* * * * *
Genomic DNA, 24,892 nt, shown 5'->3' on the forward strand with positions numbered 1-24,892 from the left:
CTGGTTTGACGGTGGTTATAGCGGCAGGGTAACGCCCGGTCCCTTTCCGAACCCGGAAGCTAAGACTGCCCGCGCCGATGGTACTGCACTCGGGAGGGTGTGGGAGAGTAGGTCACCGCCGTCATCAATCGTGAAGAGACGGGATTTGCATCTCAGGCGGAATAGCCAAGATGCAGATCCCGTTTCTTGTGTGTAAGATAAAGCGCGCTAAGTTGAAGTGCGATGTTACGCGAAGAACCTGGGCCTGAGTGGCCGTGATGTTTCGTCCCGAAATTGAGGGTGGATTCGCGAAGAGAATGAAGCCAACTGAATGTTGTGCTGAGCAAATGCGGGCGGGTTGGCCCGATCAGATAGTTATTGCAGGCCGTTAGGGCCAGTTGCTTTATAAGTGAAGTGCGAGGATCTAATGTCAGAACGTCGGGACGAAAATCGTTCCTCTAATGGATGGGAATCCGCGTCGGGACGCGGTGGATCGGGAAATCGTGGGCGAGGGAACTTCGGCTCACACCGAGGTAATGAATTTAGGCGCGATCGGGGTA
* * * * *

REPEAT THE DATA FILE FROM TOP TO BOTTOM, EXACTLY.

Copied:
Genomic DNA, 24,892 nt, shown 5'->3' on the forward strand with positions numbered 1-24,892 from the left:
CTGGTTTGACGGTGGTTATAGCGGCAGGGTAACGCCCGGTCCCTTTCCGAACCCGGAAGCTAAGACTGCCCGCGCCGATGGTACTGCACTCGGGAGGGTGTGGGAGAGTAGGTCACCGCCGTCATCAATCGTGAAGAGACGGGATTTGCATCTCAGGCGGAATAGCCAAGATGCAGATCCCGTTTCTTGTGTGTAAGATAAAGCGCGCTAAGTTGAAGTGCGATGTTACGCGAAGAACCTGGGCCTGAGTGGCCGTGATGTTTCGTCCCGAAATTGAGGGTGGATTCGCGAAGAGAATGAAGCCAACTGAATGTTGTGCTGAGCAAATGCGGGCGGGTTGGCCCGATCAGATAGTTATTGCAGGCCGTTAGGGCCAGTTGCTTTATAAGTGAAGTGCGAGGATCTAATGTCAGAACGTCGGGACGAAAATCGTTCCTCTAATGGATGGGAATCCGCGTCGGGACGCGGTGGATCGGGAAATCGTGGGCGAGGGAACTTCGGCTCACACCGAGGTAATGAATTTAGGCGCGATCGGGGTA